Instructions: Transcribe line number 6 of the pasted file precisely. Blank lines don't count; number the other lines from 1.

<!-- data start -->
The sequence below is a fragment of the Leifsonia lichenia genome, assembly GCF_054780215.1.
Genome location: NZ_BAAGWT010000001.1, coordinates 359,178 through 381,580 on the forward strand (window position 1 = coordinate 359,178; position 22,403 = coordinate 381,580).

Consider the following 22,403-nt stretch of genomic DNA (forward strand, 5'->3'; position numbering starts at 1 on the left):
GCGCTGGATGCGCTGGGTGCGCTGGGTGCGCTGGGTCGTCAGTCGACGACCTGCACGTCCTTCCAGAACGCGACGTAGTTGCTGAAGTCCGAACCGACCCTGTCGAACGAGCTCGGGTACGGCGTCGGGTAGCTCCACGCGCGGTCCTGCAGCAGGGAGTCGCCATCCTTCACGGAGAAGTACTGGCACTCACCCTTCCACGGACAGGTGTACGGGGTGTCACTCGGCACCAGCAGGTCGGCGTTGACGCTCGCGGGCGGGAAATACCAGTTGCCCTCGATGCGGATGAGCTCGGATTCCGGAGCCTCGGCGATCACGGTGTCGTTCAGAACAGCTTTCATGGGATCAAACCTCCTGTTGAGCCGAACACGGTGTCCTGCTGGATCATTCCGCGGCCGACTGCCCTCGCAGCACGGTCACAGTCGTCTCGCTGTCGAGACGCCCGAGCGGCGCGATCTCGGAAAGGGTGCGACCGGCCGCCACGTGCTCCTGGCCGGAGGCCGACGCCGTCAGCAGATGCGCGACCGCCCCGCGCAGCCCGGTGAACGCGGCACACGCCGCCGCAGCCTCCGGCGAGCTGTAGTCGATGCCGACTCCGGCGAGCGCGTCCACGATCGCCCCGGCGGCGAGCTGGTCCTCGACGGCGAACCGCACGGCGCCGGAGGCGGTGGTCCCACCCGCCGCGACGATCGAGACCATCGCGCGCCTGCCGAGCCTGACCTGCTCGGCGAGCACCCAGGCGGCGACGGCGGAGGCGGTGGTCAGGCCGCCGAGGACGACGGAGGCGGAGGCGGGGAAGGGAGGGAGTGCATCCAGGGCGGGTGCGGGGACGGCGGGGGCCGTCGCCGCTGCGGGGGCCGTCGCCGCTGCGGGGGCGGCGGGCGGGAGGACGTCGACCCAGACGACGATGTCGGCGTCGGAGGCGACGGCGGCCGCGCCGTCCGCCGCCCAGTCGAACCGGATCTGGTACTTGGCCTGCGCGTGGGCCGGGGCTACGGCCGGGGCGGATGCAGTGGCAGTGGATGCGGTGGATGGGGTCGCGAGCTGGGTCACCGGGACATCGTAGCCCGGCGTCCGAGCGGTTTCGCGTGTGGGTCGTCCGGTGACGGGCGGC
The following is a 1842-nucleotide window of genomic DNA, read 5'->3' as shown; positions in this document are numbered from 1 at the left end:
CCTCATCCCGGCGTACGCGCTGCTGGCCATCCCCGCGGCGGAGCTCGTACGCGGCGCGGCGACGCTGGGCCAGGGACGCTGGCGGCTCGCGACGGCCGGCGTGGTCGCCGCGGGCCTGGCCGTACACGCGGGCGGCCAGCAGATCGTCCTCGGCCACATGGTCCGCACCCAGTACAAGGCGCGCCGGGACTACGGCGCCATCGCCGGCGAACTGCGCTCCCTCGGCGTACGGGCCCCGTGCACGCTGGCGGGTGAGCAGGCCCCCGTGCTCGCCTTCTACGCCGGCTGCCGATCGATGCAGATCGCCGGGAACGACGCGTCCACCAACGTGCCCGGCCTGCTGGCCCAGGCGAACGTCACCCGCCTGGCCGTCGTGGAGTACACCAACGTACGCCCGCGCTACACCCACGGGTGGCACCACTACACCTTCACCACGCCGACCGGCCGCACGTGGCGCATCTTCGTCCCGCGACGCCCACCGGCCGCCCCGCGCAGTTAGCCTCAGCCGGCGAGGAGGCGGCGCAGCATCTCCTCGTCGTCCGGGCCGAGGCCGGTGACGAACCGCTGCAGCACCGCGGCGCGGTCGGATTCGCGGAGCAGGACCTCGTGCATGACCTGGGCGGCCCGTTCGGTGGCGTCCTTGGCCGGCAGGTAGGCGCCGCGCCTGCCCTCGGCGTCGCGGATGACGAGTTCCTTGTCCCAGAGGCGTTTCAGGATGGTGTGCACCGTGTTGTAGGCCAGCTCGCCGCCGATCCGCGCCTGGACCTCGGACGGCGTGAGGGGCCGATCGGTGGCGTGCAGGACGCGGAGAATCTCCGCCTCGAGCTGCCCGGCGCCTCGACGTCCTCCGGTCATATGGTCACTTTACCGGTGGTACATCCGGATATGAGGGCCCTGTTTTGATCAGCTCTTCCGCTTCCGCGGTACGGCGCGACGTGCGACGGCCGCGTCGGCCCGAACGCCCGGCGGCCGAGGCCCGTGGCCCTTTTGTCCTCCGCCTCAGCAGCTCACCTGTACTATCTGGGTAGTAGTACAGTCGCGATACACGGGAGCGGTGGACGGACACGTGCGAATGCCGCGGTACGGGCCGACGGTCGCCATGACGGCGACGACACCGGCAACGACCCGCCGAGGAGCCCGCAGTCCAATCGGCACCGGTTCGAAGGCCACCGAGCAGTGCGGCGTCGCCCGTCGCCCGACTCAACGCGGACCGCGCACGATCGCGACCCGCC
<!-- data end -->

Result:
CCTCATCCCGGCGTACGCGCTGCTGGCCATCCCCGCGGCGGAGCTCGTACGCGGCGCGGCGACGCTGGGCCAGGGACGCTGGCGGCTCGCGACGGCCGGCGTGGTCGCCGCGGGCCTGGCCGTACACGCGGGCGGCCAGCAGATCGTCCTCGGCCACATGGTCCGCACCCAGTACAAGGCGCGCCGGGACTACGGCGCCATCGCCGGCGAACTGCGCTCCCTCGGCGTACGGGCCCCGTGCACGCTGGCGGGTGAGCAGGCCCCCGTGCTCGCCTTCTACGCCGGCTGCCGATCGATGCAGATCGCCGGGAACGACGCGTCCACCAACGTGCCCGGCCTGCTGGCCCAGGCGAACGTCACCCGCCTGGCCGTCGTGGAGTACACCAACGTACGCCCGCGCTACACCCACGGGTGGCACCACTACACCTTCACCACGCCGACCGGCCGCACGTGGCGCATCTTCGTCCCGCGACGCCCACCGGCCGCCCCGCGCAGTTAGCCTCAGCCGGCGAGGAGGCGGCGCAGCATCTCCTCGTCGTCCGGGCCGAGGCCGGTGACGAACCGCTGCAGCACCGCGGCGCGGTCGGATTCGCGGAGCAGGACCTCGTGCATGACCTGGGCGGCCCGTTCGGTGGCGTCCTTGGCCGGCAGGTAGGCGCCGCGCCTGCCCTCGGCGTCGCGGATGACGAGTTCCTTGTCCCAGAGGCGTTTCAGGATGGTGTGCACCGTGTTGTAGGCCAGCTCGCCGCCGATCCGCGCCTGGACCTCGGACGGCGTGAGGGGCCGATCGGTGGCGTGCAGGACGCGGAGAATCTCCGCCTCGAGCTGCCCGGCGCCTCGACGTCCTCCGGTCATATGGTCACTTTACCGGTGGTACATCCGGATATGAGGGCCCTGTTTTGATCAGCTCTTCCGCTTCCGCGGTACGGCGCGACGTGCGACGGCCGCGTCGGCCCGAACGCCCGGCGGCCGAGGCCCGTGGCCCTTTTGTCCTCCGCCTCAGCAGCTCACCTGTACTATCTGGGTAGTAGTACAGTCGCGATACACGGGAGCGGTGGACGGACACGTGCGAATGCCGCGGTACGGGCCGACGGTCGCCATGACGGCGACGACACCGGCAACGACCCGCCGAGGAGCCCGCAGTCCAATCGGCACCGGTTCGAAGGCCACCGAGCAGTGCGGCGTCGCCCGTCGCCCGACTCAACGCGGACCGCGCACGATCGCGACCCGCC